Senate Committee Hears Testimony on School Board Private Financing

Today Maryland’s Senate Budget and Taxation Committee heard testimony on a bill that would allow a school board to seek private financing for facility projects and capital leases without county government approval. SB 924 was presented by Senator Serafini, its sponsor, who stated that as a result of concerns expressed by education stakeholders, he wanted to ask MACo and the Maryland Association of Boards of Education to study the idea, rather than pass the bill as drafted.

In his testimony, Senator Serafini shared how alternative financing by county school boards could reduce overall costs of school construction projects in the western region of the state in his powerpoint.

A recent article in the Herald-Mail described,

With about three weeks left in the 2015 General Assembly session, chances of the measure making any progress are far from certain. The Maryland Association of Counties has not taken a position on the bill, in part, because the bill was introduced so late, said Michael Sanderson, executive director of the organization. “The bill would strike some new ground,” Sanderson said.

As described by the Department of Legislative Services,

This bill [as drafted] authorizes local school boards to seek and obtain private financing to cover all or part of the costs associated with any public school facility project or capital lease for equipment, without the approval of any State agency or entity or any other proceedings or conditions. The aggregate principal amount of private financing outstanding may not exceed 5.0% of the board’s annual operating budget, and projected annual debt service may not exceed 2.5% of its annual operating budget. The term of any private financing may not exceed 10 years.

For more information, view the powerpoint used by Senator Serafini here, information about the bill here and the full article from the Herald-Mail here.

MACo Asks Maryland’s Congressional Delegation to Protect Municipal Bonds

US Representative Dutch Ruppersberger of Maryland’s 2nd district has drafted a “Dear Colleague” letter to House of Representatives leadership in support of the tax exemption for municipal bond interest.

MACo is asking all of Maryland’s US Representatives to join the letter, which urges House leadership to maintain the current tax exemption on municipal bond interest. According to the National Association of Counties (NACo), Representative Delaney of Maryland’s 6th district has already co-signed.

Tax-exempt municipal bonds are the most important tool in the United States for financing state and local infrastructure including schools, hospitals, water, sewer facilities, public power utilities, roads and mass transit. As described in a letter from MACo’s President Montgomery County Executive Isiah Leggett to Maryland’s Representatives,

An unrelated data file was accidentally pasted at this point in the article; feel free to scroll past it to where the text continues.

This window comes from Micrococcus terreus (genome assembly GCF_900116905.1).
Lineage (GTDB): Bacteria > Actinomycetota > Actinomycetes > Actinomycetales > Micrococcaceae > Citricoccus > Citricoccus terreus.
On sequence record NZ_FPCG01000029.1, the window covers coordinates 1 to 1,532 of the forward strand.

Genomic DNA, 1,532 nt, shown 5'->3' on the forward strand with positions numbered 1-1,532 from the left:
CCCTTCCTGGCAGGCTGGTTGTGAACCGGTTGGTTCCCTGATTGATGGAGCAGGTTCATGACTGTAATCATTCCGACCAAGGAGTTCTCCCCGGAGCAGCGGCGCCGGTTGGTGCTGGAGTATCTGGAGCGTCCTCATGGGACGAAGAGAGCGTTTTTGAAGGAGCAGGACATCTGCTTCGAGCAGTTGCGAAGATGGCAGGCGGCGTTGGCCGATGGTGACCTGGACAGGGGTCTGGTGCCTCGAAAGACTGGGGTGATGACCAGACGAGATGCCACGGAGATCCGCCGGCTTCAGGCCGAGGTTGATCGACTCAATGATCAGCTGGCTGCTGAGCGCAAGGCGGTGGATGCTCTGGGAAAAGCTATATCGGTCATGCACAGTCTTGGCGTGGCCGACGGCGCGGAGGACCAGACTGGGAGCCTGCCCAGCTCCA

Without a tax exemption for municipal bonds, Maryland’s state and local governments would face greatly increased costs for these essential investments. NACo estimates that in Montgomery County, we would have had to pay $40.2 million in additional interest costs in 2012 if municipal bonds had been fully taxable in the previous fifteen years. These shifted costs to counties would fall primarily upon their main general revenue source – the property tax. This would further burden an already struggling real estate market, and impose a regressive and unpopular tax scheme onto taxpayers.

Read one of the letters from MACo’s President, Montgomery County Executive Isiah Leggett on the importance of municipal bonds here.

Read one of the letters from MACo’s Executive Director urging Maryland’s US Representatives to sign the “Dear Colleague” letter on municipal bonds here.

Presentation Explains Pension Funding Plan Passed by the House

A recent presentation by the Department of Legislative Services provides further explanation of the pension funding proposal adopted by the Maryland House of Delegates last night.

As described in the presentation,

Under the House proposal, the pension fund is projected to reach the 80% funding level by fiscal 2023, the original goal established by the 2011 pension reform legislation, and saves $2.6 billion in unnecessary supplemental payments through fiscal 2028.

The Maryland Senate will now consider the pension budget proposal.

For more information, see the presentation here.

Maryland General Assembly Considers Time Spent on Student Testing

As described in the Maryland Reporter, Maryland’s legislature is considering several bills raising concern with the amount of time spent on standardized testing.

From the article,

Senators unanimously passed SB 497, sending it to the House Wednesday morning. The bill creates a 19-person commission, including two delegates and two senators, dedicated to studying the effectiveness of Maryland assessments and standardized tests in public schools. . . The commission would report back to the General Assembly any findings of the tests being “duplicative or otherwise unnecessary,” according to the Department of Legislative Services.